The City destruction crew rolled into Rotterdam last night and made the Dutch champions look like rank amateurs. From the opening minute to the last, City dominated the game and exerted a level of control that was often missing in many performances last season. At the heart of this performance was John Stones. Aside from his impressive contribution of two goals, Stones was at the heart of City’s play and acted as a stable for the team to build through as they looked to demolish their opponents.
Who has been City's best performer tonight?
— City Watch (@City_Watch) September 13, 2017
Playing as the right sided centre-back alongside Otamendi, Stones was the one tasked with advancing the ball to the second and third lines of play. Whilst I’m sure Pep would love Otamendi to be able to do the same, over the course of the last two games it is clear that Stones has taken on this responsibility for himself.
As the graphic above shows, Stones was on the ball often and a large amount of his passes moved the ball forward rather than backwards or sideways. This bravery and skill on the ball was vital to City on the occasions that Feyenoord looked to press high up the pitch. His ability to reliably find Fernandinho and Walker whilst under pressure allowed City to break the press easily and advance up the pitch at speed.
Moreover, he also demonstrated his ability to reliably make the first passes in rehearsed patterns of play. The main example of this is a movement involving Agüero and either David Silva or De Bruyne. On several occasions last night Agüero dropped deep into the midfield and drew attention from his defender but also a nearby midfielder. It was up to Stones to fire a quick low pass towards his feet so he could make a lay off pass to either Silva or De Bruyne, depending on whether their markers had left them free. From that point the midfielders can either dribble forward or release a wide attacker cutting in to the space that Agüero vacated.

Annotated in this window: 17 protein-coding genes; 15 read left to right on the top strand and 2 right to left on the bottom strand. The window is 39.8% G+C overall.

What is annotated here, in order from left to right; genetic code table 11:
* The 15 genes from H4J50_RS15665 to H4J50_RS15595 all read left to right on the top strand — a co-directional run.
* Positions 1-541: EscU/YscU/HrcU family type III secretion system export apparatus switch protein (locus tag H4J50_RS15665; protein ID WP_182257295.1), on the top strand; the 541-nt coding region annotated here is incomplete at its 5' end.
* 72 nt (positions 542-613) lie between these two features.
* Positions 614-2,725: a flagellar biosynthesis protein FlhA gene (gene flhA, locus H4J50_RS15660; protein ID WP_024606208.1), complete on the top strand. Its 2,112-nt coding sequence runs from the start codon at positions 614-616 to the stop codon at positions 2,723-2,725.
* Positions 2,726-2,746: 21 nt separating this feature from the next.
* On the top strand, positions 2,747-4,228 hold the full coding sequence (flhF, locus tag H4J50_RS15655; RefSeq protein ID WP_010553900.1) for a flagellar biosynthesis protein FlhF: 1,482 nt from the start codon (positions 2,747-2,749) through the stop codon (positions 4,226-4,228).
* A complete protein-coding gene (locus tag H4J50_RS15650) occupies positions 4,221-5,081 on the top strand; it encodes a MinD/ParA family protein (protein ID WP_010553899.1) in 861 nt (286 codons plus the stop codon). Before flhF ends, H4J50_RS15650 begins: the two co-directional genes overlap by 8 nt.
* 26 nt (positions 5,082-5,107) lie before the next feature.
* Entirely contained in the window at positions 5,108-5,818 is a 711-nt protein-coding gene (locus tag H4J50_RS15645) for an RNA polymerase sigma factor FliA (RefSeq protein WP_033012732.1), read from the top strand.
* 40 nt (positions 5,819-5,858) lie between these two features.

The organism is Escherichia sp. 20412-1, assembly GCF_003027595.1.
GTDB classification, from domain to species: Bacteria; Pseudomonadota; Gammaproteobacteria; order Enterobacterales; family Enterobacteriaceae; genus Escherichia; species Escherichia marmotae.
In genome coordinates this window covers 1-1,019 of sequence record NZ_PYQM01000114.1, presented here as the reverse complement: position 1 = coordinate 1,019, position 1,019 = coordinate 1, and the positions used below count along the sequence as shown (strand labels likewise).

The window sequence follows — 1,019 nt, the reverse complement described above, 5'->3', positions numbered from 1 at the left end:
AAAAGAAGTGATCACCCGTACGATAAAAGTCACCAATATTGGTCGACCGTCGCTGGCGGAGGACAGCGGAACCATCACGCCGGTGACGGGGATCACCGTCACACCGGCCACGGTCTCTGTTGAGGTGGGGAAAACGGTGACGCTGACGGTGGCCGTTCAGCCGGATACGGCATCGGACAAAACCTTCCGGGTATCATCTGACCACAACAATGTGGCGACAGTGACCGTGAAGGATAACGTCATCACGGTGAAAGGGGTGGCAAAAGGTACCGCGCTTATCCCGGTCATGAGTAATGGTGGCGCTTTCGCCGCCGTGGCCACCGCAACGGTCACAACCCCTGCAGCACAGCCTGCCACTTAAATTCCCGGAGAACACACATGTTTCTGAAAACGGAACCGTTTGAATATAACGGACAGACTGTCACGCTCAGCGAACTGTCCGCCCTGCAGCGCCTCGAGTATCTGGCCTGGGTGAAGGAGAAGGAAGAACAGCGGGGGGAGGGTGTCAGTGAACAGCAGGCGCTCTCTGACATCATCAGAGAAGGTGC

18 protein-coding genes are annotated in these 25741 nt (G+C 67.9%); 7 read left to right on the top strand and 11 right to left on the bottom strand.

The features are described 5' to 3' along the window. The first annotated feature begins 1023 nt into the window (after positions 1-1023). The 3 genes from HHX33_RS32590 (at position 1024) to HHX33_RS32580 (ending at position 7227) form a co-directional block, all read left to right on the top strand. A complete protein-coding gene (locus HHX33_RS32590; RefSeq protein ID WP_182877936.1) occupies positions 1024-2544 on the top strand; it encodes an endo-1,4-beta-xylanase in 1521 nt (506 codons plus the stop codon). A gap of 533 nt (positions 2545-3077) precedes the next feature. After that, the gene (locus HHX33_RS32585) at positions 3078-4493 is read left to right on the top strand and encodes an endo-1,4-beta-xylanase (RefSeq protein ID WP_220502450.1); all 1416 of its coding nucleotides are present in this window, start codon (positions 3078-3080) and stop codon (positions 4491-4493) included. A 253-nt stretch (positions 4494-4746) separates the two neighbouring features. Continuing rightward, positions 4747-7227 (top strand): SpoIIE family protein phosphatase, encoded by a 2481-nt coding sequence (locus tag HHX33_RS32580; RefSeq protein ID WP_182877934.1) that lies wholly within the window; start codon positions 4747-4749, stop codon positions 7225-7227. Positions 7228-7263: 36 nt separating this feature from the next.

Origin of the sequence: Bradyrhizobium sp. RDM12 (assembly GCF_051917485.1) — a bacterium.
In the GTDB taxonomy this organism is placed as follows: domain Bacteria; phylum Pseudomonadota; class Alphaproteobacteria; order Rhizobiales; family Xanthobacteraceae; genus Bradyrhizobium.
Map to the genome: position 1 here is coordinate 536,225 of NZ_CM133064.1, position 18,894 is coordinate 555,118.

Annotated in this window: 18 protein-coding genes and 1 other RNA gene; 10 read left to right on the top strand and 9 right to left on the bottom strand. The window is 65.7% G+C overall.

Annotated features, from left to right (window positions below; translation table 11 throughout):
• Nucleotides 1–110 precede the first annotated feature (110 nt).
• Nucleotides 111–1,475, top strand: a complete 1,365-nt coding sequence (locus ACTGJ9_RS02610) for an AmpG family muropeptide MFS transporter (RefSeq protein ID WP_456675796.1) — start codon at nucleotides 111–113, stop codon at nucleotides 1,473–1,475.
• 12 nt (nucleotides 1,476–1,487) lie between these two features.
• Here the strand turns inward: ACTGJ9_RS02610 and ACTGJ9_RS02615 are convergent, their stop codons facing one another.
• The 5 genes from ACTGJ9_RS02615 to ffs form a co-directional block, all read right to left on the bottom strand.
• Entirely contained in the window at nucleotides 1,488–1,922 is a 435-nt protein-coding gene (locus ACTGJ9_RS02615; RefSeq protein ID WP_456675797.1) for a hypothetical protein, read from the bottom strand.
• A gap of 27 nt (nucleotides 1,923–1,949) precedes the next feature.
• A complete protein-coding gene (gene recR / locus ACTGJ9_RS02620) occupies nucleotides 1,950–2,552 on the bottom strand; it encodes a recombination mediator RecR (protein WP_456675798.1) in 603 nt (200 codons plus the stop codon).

Whilst Stones’ part in this move may seem small and insignificant, he should be given praise for his ability to execute the action. Not only must the pass be accurate, it must also be delivered with enough pace to allow Agüero to receive the ball in stride instead of being stationary and having to deal with extra pressure from the defender behind him. Most importantly though, Stones must time the pass correctly. Too early and Agüero won’t attract the necessary attention from nearby midfielders. Too late and the risk of an interception increases as Agüero’s marker calls that he is free and moving in to the midfield.
Stones did all of the above with a 98% completion rate. He’s a special talent, one that should be nurtured, not chastised.
As good as John Stones is with the ball, the narrative surrounding him is that “he can’t defend”. Whilst I have often said that this is just plain wrong, Stones had yet to deliver any performances to truly convince the non believers. Now though, he’s delivered two in one week.
Much like the Liverpool game, Stones had the opposition attack in his pocket. He made one successful tackle and interception throughout the whole game and whilst this doesn’t sound impressive we must consider how often Feyenoord actually attacked. City dominated the game and often pinned the Dutch side so far back that their only option was to clear the ball and hope for a reprieve. When they did attack however, Stones was on hand to ensure that the clean sheet stayed intact, evidenced by the fact he made four blocks, with two of them coming inside the City penalty box.
If Stones continues to deliver defensive performances such as this, then surely it is only a matter of time before the rest of country begins to see what many City fans already see in him. The young defender is an incredible talent and under the guidance of Pep, expect to see performances like this occur a lot more frequently this season.